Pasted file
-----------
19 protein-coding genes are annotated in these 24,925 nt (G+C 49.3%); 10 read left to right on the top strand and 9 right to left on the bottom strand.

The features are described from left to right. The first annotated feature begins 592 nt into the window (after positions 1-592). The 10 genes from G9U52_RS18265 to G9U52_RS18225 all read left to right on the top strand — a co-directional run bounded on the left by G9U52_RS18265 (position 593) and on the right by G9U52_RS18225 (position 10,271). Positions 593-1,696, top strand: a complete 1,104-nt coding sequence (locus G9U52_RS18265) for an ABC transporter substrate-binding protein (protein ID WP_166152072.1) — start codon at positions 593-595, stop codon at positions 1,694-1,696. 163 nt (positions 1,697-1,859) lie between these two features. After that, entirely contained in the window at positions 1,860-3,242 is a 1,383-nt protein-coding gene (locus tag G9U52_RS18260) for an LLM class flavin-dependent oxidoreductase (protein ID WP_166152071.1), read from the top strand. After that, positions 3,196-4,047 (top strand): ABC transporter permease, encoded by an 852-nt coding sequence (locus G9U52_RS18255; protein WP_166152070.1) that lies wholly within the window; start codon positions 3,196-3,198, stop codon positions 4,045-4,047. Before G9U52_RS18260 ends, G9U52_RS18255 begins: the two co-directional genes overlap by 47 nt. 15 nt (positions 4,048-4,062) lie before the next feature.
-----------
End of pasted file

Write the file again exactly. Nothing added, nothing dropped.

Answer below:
19 protein-coding genes are annotated in these 24,925 nt (G+C 49.3%); 10 read left to right on the top strand and 9 right to left on the bottom strand.

The features are described from left to right. The first annotated feature begins 592 nt into the window (after positions 1-592). The 10 genes from G9U52_RS18265 to G9U52_RS18225 all read left to right on the top strand — a co-directional run bounded on the left by G9U52_RS18265 (position 593) and on the right by G9U52_RS18225 (position 10,271). Positions 593-1,696, top strand: a complete 1,104-nt coding sequence (locus G9U52_RS18265) for an ABC transporter substrate-binding protein (protein ID WP_166152072.1) — start codon at positions 593-595, stop codon at positions 1,694-1,696. 163 nt (positions 1,697-1,859) lie between these two features. After that, entirely contained in the window at positions 1,860-3,242 is a 1,383-nt protein-coding gene (locus tag G9U52_RS18260) for an LLM class flavin-dependent oxidoreductase (protein ID WP_166152071.1), read from the top strand. After that, positions 3,196-4,047 (top strand): ABC transporter permease, encoded by an 852-nt coding sequence (locus G9U52_RS18255; protein WP_166152070.1) that lies wholly within the window; start codon positions 3,196-3,198, stop codon positions 4,045-4,047. Before G9U52_RS18260 ends, G9U52_RS18255 begins: the two co-directional genes overlap by 47 nt. 15 nt (positions 4,048-4,062) lie before the next feature.